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Naturalness in wine: how much manipulation is acceptable?

Wine can be made naturally. It almost makes itself. At its most simple, the process of making wine involves harvesting grapes, sticking them into a vat, crushing them a bit and letting them ferment. When fermentation is complete, separate out the solid matter from the liquid, and you have wine.

But winemakers almost always add things to their wine. There are several reasons for this, some of them better than others, and this leads to a thorny question that’s at the heart of many of the most passionate debates in winemaking circles: just how much manipulation is acceptable?

There’s no simple answer. It’s a grey area and any attempt to proscribe permissible levels of manipulation is a line-drawing exercise. But just because it is difficult to make these sorts of distinctions, it doesn’t mean that we shouldn’t try to make them. Wine laws exist in virtually all wine producing regions or countries that outline which sorts of manipulations are acceptable and which aren’t. Some are stricter than others. To get an understanding of the issues involved, let’s consider four different positions and assess their strengths and weaknesses.

1. Anything goes
Should a wine be judged purely on how it tastes? Is drinking wine just a sensory experience? Some people argue that this is the case. If it is, then there are no real reasons to prohibit additives. The answer is in the glass, and if there are ways of making wine taste ‘better’, then they should be allowed. The weakness of this position is that it ignores the fact that wine is a discretionary purchase. Certainly, fine wine is something that people buy partly because it isn’t manufactured: the grapes aren’t just seen as the raw materials that act as a starting point in the manufacturing process. Grapes have a connection to the soil, to the vineyard they are from. Part of the appeal of wine is that it is a ‘natural’ product rich in culture, and its image will suffer if absolutely anything is allowed.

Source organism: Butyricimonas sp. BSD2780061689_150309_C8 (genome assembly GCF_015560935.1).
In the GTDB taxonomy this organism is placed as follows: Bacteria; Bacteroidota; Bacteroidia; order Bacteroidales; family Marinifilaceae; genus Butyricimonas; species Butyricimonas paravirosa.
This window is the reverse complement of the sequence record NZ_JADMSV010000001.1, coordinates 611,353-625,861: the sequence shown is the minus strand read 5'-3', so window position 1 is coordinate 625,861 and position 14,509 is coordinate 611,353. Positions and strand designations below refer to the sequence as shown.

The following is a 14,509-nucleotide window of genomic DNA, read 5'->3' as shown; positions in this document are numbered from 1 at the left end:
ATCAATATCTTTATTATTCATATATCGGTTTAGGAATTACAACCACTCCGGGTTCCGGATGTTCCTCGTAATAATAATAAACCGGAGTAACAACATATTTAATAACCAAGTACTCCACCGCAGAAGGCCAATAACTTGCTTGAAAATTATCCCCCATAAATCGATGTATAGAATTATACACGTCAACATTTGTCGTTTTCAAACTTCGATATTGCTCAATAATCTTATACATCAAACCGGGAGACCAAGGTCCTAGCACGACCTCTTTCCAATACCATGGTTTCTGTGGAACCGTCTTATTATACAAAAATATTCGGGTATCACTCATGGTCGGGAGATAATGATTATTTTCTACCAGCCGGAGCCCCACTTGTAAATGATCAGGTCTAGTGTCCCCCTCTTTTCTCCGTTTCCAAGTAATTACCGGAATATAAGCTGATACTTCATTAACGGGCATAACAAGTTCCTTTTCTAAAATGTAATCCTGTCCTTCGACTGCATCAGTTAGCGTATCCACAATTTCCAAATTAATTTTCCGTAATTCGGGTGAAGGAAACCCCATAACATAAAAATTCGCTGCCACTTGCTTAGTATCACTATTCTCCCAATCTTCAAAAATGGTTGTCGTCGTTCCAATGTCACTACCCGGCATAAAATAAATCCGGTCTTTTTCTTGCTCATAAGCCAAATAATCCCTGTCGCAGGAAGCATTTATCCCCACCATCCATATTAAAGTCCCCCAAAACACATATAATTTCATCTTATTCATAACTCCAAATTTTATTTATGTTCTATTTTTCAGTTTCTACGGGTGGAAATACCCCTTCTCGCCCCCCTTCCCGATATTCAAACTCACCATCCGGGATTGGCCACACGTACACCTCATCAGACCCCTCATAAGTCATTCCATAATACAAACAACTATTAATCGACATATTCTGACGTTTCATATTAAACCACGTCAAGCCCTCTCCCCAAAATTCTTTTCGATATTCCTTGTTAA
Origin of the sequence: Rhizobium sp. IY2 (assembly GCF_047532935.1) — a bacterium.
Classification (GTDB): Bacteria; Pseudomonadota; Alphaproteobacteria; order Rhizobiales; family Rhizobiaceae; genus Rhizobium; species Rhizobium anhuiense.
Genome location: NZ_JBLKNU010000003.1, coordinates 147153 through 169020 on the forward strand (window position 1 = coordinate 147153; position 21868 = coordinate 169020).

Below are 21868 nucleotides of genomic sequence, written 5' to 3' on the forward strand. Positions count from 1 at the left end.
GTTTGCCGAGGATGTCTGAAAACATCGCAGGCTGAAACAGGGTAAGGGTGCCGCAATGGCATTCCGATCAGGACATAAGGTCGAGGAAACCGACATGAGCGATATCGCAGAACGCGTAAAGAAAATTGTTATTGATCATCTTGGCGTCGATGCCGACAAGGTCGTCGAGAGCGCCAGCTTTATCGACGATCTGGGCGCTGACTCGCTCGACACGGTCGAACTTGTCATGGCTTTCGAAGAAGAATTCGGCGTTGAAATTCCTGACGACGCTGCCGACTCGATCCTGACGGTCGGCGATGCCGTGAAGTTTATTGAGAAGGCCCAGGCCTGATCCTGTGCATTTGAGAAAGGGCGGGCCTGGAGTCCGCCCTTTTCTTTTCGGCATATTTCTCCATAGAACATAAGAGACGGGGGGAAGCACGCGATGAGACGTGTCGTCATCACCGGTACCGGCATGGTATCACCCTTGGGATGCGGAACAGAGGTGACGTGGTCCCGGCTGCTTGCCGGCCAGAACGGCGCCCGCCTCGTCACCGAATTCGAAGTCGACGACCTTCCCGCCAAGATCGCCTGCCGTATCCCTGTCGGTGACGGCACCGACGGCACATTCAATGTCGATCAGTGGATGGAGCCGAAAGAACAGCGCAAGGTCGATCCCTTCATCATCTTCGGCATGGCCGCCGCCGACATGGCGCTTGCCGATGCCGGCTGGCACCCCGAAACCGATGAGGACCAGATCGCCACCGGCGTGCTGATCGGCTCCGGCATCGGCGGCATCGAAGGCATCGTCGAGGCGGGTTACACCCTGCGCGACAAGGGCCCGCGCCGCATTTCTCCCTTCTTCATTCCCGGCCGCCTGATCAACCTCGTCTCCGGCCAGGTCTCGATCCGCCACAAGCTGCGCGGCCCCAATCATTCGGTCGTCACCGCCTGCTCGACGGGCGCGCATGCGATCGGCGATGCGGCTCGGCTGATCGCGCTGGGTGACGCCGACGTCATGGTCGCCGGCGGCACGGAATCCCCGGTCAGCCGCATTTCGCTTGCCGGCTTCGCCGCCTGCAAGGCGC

2. Add nothing
This is an extreme position for one reason – SO2. Sulphur dioxide (SO2) is intrinsic to winemaking because it’s hard to make good quality wine without it: it plays a vital role as an antioxidant and also as a microbicide preventing the growth of harmful bacteria and rogue yeasts. It is added during winemaking and at bottling. Some winemakers bravely attempt to make SO2-free wines for the sake of naturalness or for health reasons, but it needs to be borne in mind that SO2 is produced naturally during fermentation in non-negligible amounts anyway.

3. Add as little as possible
This is a laudable position, for the reason mentioned earlier that wine is perceived by consumers as a natural product, and this is part of its appeal. A sensible winemaking policy is only to add something if not adding it is going to compromise wine quality, and then only add as little as possible. It’s tough to make good wine with no SO2, but the effect of any additions can be maximized by smart use and good winemaking practice. Acid additions might be needed in warm climates, because high pH compromises wine quality and reduces the effectiveness of any SO2 that is added.

This raises the question of other sorts of wine manipulation. For centuries oak barrels have been used to make wine, and the use of them is uncontroversial partly because they are traditional. The use of new oak barrels certainly would count as an additive manipulation because they contribute important flavour components to the wine. Intelligent barrel use is a vital component of the winemaking process for the majority of fine wines, and it’s hard to imagine doing without them altogether. But consider what might happen if they’d never been used for wine and someone tried introducing them now: there’d likely be a bit of an outcry. So, is it hypocritical to allow barrel use but exclude newer high-tech manipulations such as microoxygenation and reverse osmosis? These tools are seen as pretty interventionist, but it is possible to use them with pure motives.